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Correspondence response
Response to: ‘Paracetamol: is all the concern valid?’ by Schwarz and Mullins
  1. Emmert Roberts1,
  2. Philip G Conaghan2
  1. 1Department of Psychological Medicine, Institute of Psychiatry, Psychology & Neuroscience, King's College London, UK
  2. 2Leeds Institute of Rheumatic and Musculoskeletal Medicine, University of Leeds and NIHR Leeds Musculoskeletal Biomedical Research Unit, Leeds UK
  1. Correspondence to Dr Emmert Roberts, Department of Psychological Medicine, Institute of Psychiatry, Psychology & Neuroscience, King's College London, Weston Education Centre, 10 Cutcombe Rd, London SE5 9RJ, UK; emmert.roberts{at}

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We thank Drs Schwarz and Mullins for their comments1 on our paper,2 and we agree with many of their points. The absolute risks of the studied adverse events were small, and paracetamol still has a better adverse event profile than traditional non-steroidal anti-inflammatory drugs (NSAIDs) or opioids. However, we would like to highlight that there are also non-pharmacological alternatives for chronic pain conditions, especially those of the musculoskeletal system: muscle strengthening, increased activity and weight loss if overweight.3

We appreciate that biases (including non-complete adjustment for confounders, narrow population of the included studies and the reliance on self-report and paracetamol prescription as methods to calculate the total ingested amount of paracetamol) make the observational data in our review difficult to interpret. We also appreciate, and highlighted in our discussion, the potential for confounding by indication and suggest that increasing doses of paracetamol might reflect sicker patients and might be a marker for those using increasing doses of over-the-counter NSAIDs. Four included studies did not adjust for concomitant NSAID use,4–7 and channelling bias may lead those patients deemed unsuitable for NSAID therapy to be prescribed paracetamol as a ‘safer’ alternative. Those studies that did control for other analgesic use all showed dose–response relationships for their adverse event outcomes. We specified a priori if cohort-level evidence was found for an adverse event outcome, case–control evidence was not considered, though noted evidence from the case–control literature supporting the dose–response seen in the current review.8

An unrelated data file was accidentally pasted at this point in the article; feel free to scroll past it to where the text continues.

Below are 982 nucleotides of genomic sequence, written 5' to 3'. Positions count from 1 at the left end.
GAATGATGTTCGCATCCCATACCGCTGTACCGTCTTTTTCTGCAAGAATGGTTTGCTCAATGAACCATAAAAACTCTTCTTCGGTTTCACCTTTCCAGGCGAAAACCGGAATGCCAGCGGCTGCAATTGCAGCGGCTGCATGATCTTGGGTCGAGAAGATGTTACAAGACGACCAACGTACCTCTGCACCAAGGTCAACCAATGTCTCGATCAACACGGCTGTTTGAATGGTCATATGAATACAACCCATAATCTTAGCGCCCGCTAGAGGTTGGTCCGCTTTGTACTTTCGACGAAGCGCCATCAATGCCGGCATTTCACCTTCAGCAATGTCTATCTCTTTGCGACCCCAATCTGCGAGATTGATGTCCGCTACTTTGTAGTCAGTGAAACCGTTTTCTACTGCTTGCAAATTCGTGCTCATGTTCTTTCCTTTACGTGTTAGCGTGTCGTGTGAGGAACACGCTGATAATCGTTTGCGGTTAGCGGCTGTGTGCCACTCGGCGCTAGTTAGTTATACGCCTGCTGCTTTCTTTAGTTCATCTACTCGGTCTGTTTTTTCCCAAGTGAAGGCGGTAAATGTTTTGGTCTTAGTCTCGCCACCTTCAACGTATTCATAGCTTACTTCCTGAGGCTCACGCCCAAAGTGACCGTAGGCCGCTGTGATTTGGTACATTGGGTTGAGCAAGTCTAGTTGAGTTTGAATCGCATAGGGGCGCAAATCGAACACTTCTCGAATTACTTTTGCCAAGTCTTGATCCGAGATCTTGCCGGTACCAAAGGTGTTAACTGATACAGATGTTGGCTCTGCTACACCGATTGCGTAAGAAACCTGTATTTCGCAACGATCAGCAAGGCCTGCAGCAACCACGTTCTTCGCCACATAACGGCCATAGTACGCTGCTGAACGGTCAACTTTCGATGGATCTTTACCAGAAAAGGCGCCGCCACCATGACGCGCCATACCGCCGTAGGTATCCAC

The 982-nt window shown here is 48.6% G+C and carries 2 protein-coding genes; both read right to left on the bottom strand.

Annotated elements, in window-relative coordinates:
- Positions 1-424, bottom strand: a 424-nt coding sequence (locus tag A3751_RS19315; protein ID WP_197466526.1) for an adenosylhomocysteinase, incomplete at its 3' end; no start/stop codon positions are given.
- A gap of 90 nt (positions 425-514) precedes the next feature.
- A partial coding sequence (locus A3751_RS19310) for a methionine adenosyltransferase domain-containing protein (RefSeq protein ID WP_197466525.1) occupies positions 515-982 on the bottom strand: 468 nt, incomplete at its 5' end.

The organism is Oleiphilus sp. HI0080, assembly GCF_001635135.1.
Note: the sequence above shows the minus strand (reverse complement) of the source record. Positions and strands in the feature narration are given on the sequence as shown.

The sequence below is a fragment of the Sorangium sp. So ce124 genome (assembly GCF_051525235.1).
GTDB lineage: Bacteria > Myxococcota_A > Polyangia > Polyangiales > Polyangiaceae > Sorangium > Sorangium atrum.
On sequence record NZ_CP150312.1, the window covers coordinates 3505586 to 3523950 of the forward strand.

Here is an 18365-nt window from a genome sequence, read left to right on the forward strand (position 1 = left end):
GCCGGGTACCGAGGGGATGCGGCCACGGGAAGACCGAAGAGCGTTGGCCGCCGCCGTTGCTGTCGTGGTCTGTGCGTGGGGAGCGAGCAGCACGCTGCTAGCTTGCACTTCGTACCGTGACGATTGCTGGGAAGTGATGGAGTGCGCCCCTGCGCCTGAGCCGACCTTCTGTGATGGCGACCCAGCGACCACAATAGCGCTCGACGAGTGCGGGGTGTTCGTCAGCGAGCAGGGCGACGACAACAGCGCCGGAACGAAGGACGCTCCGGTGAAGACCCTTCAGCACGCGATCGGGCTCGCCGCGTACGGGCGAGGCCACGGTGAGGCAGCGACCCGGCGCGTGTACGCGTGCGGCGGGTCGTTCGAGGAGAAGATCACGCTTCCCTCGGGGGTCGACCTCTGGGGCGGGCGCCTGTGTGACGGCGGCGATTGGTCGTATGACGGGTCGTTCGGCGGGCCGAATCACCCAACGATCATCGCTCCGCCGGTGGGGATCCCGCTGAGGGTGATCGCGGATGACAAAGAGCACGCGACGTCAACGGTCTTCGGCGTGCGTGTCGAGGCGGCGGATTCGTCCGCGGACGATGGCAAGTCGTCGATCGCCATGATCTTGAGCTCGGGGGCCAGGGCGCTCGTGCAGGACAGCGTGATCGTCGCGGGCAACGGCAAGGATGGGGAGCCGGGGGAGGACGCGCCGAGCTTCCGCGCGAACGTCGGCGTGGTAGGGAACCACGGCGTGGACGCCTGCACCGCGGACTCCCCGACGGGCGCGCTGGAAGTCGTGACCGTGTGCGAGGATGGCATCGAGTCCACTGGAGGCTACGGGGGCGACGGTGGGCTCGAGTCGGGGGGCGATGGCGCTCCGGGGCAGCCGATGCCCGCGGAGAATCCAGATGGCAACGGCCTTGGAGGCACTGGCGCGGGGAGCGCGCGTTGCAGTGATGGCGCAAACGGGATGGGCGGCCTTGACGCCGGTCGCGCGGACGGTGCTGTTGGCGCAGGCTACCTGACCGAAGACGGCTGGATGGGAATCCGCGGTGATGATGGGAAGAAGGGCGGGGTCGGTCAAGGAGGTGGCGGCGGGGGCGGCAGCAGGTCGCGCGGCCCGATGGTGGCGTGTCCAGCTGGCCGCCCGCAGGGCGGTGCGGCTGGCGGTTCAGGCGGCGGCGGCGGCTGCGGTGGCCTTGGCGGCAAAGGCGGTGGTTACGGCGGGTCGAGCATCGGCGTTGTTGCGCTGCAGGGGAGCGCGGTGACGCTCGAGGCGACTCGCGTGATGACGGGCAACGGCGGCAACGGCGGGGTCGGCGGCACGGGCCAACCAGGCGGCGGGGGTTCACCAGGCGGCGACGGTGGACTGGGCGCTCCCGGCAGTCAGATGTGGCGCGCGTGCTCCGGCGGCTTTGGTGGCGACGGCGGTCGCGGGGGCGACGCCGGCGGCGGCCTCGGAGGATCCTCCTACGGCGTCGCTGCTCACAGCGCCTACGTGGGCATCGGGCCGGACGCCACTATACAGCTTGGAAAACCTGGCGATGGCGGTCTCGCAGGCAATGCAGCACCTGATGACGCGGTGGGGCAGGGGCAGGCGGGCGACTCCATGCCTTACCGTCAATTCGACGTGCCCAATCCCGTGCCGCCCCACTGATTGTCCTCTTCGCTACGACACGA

We agree that the overall GRADE rating was very low for all outcomes, but would highlight that as all studies included were observational, the GRADE system of quality rating per outcome begins at ‘low’ quality, which is based solely on a study's observational design, and does not take into consideration that observational studies are the most appropriate study design to assess the risk of the studied long-term adverse event outcomes.

Given recent publications regarding paracetamol's weak peripheral anti-inflammatory mode of action,9 we believe that data demonstrating side effects potentially reflecting this should be published. A recent well designed randomised controlled trial reporting equivalent blood loss with paracetamol and ibuprofen strengthens our belief.10 Of course, clinicians first need to consider the efficacy in chronic painful musculoskeletal conditions,11 ,12 but be mindful of the fact a paracetamol prescription is not one with zero risk.


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  • Competing interests None declared.

  • Provenance and peer review Commissioned; internally peer reviewed.

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